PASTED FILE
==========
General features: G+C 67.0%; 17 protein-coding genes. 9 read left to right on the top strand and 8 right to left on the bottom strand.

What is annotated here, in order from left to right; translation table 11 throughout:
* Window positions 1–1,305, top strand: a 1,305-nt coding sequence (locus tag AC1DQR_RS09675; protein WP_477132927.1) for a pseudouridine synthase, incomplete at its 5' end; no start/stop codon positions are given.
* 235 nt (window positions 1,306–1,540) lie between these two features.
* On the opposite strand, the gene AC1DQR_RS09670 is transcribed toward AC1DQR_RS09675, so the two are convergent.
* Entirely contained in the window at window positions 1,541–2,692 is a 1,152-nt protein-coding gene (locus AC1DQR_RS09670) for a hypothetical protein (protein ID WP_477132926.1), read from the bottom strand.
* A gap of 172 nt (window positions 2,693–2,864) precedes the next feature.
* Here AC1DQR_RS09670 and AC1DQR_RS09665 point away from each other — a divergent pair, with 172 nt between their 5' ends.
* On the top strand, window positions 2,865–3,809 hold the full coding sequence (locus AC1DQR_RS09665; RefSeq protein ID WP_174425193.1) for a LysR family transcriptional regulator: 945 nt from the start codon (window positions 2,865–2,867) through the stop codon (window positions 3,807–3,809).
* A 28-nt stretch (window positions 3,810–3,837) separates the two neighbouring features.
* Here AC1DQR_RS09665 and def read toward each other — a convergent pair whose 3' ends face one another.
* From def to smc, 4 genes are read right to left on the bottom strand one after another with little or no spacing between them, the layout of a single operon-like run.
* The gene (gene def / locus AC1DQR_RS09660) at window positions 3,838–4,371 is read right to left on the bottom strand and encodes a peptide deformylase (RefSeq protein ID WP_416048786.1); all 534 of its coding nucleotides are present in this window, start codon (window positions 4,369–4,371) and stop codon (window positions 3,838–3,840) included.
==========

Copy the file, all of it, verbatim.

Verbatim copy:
General features: G+C 67.0%; 17 protein-coding genes. 9 read left to right on the top strand and 8 right to left on the bottom strand.

What is annotated here, in order from left to right; translation table 11 throughout:
* Window positions 1–1,305, top strand: a 1,305-nt coding sequence (locus tag AC1DQR_RS09675; protein WP_477132927.1) for a pseudouridine synthase, incomplete at its 5' end; no start/stop codon positions are given.
* 235 nt (window positions 1,306–1,540) lie between these two features.
* On the opposite strand, the gene AC1DQR_RS09670 is transcribed toward AC1DQR_RS09675, so the two are convergent.
* Entirely contained in the window at window positions 1,541–2,692 is a 1,152-nt protein-coding gene (locus AC1DQR_RS09670) for a hypothetical protein (protein ID WP_477132926.1), read from the bottom strand.
* A gap of 172 nt (window positions 2,693–2,864) precedes the next feature.
* Here AC1DQR_RS09670 and AC1DQR_RS09665 point away from each other — a divergent pair, with 172 nt between their 5' ends.
* On the top strand, window positions 2,865–3,809 hold the full coding sequence (locus AC1DQR_RS09665; RefSeq protein ID WP_174425193.1) for a LysR family transcriptional regulator: 945 nt from the start codon (window positions 2,865–2,867) through the stop codon (window positions 3,807–3,809).
* A 28-nt stretch (window positions 3,810–3,837) separates the two neighbouring features.
* Here AC1DQR_RS09665 and def read toward each other — a convergent pair whose 3' ends face one another.
* From def to smc, 4 genes are read right to left on the bottom strand one after another with little or no spacing between them, the layout of a single operon-like run.
* The gene (gene def / locus AC1DQR_RS09660) at window positions 3,838–4,371 is read right to left on the bottom strand and encodes a peptide deformylase (RefSeq protein ID WP_416048786.1); all 534 of its coding nucleotides are present in this window, start codon (window positions 4,369–4,371) and stop codon (window positions 3,838–3,840) included.